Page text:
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Commonly Used Therapies

After understanding why a client is seeking therapy, a scientifically-based treatment is determined. Sometimes a single therapy is used, but often a combination of therapeutic approaches and methodologies is most effective. Some of the common approaches are explained below.

Cognitive Behavioral Therapy

Cognitive behavioral therapy (CBT) is a highly effective treatment that has long been used for a variety of conditions like depression, anxiety disorders, alcohol and drug use problems, marital problems, eating disorders and severe mental illness. In many situations, research has shown it to be as effective or even more effective than psychiatric medications. CBT centers around several core areas, including:


  1. Thought Patterns – Psychological problems are often based on faulty or unhelpful ways of thinking. Learning to recognize one’s own distortions in thinking that are creating the problems, and then reevaluating them based on reality, can lead to tremendous change and growth.

  2. Behaviors – Issues also can stem from learned patterns of unhelpful behavior. For some clients, this involves facing one’s fears rather than avoiding them. For others, it’s developing self-confidence that leads to new behaviors.

  3. Coping Skills – Those suffering from psychological problems can learn better ways of coping with them, thereby relieving their symptoms and becoming more effective in their lives. Often the first step is learning to calm the mind and relax the body.

During CBT, the therapist and client work collaboratively to fully identify the problem and determine a treatment strategy. Through practice, most clients eventually learn to serve as their own therapists.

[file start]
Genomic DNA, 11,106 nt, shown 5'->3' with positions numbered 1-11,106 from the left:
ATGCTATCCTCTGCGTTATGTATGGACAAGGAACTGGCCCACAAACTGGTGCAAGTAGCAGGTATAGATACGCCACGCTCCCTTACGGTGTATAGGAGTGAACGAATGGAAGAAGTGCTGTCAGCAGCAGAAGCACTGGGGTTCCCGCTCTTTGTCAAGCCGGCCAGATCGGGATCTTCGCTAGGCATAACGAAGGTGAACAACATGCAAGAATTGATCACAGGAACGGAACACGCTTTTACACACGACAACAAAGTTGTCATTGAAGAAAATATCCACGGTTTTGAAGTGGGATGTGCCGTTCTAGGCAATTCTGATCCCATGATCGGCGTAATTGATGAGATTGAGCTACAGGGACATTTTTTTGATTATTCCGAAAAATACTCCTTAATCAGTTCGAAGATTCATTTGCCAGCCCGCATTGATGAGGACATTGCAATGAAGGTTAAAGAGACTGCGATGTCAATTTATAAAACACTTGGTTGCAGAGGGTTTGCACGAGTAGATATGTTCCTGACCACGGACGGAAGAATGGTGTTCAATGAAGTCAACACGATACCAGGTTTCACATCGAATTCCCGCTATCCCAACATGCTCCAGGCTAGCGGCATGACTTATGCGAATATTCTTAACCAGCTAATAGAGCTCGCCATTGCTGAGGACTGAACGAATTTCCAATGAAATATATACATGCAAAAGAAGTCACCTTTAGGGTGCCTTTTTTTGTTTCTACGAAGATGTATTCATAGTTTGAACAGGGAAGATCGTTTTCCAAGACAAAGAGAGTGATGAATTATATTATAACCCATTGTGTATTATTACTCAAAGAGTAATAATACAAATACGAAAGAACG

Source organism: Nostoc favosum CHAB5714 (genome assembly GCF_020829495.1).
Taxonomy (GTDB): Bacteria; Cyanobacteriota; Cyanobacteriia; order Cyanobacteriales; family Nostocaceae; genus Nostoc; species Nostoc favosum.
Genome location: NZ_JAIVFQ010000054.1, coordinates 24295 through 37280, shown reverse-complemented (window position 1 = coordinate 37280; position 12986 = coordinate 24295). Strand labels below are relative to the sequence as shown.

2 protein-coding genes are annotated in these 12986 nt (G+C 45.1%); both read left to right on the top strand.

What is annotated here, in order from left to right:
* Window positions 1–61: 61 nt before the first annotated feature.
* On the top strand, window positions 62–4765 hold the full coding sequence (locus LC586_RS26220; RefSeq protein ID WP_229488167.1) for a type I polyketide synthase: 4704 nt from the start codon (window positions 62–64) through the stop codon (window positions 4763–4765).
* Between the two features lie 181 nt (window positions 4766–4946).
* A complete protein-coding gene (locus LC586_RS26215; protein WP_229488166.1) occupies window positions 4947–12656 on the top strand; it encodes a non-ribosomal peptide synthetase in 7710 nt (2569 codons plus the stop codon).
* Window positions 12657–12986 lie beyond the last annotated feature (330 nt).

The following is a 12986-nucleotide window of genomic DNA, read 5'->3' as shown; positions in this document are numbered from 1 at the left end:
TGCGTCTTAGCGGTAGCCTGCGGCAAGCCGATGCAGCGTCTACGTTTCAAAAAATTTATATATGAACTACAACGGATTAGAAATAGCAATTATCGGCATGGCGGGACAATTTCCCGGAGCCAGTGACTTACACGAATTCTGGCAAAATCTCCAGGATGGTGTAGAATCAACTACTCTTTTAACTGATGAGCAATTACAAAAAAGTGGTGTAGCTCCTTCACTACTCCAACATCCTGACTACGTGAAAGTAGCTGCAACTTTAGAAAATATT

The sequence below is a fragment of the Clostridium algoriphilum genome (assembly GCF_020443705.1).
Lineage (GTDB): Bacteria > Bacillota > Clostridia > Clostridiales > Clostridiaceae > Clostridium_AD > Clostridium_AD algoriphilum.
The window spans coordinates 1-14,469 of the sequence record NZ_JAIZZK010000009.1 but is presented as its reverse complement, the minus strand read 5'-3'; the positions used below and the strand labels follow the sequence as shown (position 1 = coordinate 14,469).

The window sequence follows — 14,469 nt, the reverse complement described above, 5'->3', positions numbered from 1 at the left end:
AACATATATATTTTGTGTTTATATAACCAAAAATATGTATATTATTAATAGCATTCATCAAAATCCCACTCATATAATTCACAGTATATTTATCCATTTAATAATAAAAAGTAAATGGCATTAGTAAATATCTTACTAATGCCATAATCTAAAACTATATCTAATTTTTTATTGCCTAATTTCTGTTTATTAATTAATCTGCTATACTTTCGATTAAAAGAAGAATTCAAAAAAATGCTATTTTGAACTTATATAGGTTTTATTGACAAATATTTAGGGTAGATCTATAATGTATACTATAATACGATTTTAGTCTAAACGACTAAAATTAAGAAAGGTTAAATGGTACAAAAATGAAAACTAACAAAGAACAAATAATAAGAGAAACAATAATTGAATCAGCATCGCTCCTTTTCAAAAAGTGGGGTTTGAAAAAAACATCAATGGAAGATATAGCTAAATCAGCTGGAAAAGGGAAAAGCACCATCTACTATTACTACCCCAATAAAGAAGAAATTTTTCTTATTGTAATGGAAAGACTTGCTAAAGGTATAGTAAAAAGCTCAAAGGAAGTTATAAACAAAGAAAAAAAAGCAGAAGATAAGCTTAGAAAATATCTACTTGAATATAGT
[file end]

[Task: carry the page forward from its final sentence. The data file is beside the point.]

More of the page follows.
Eye Movement Desensitization and Reprocessing 

Eye Movement Desensitization and Reprocessing (EMDR) is a commonly used, evidenced-based therapy that taps into the brain’s natural ability to heal itself by helping clients reprocess traumatic memories and experiences. In fact, scientific research has shown that EMDR is effective for the treatment of post-traumatic stress, phobias, panic attacks, anxiety disorders, stress, sexual and physical abuse, disturbing memories, complicated grief and addictions.

Possible Benefits of EMDR

  • When traumatic events are remembered, the associated images, sounds and feelings are no longer relived.

  • Most clients experience a decline with specific painful emotions, and others no longer feel them at all. 

  • For most people, EMDR requires less time than traditional talk therapy.

  • The client has the ability to pause, slow down or stop the treatment at any time.

To discuss which treatment is right for you, schedule an appointment with Mountain Laurel Therapy today.

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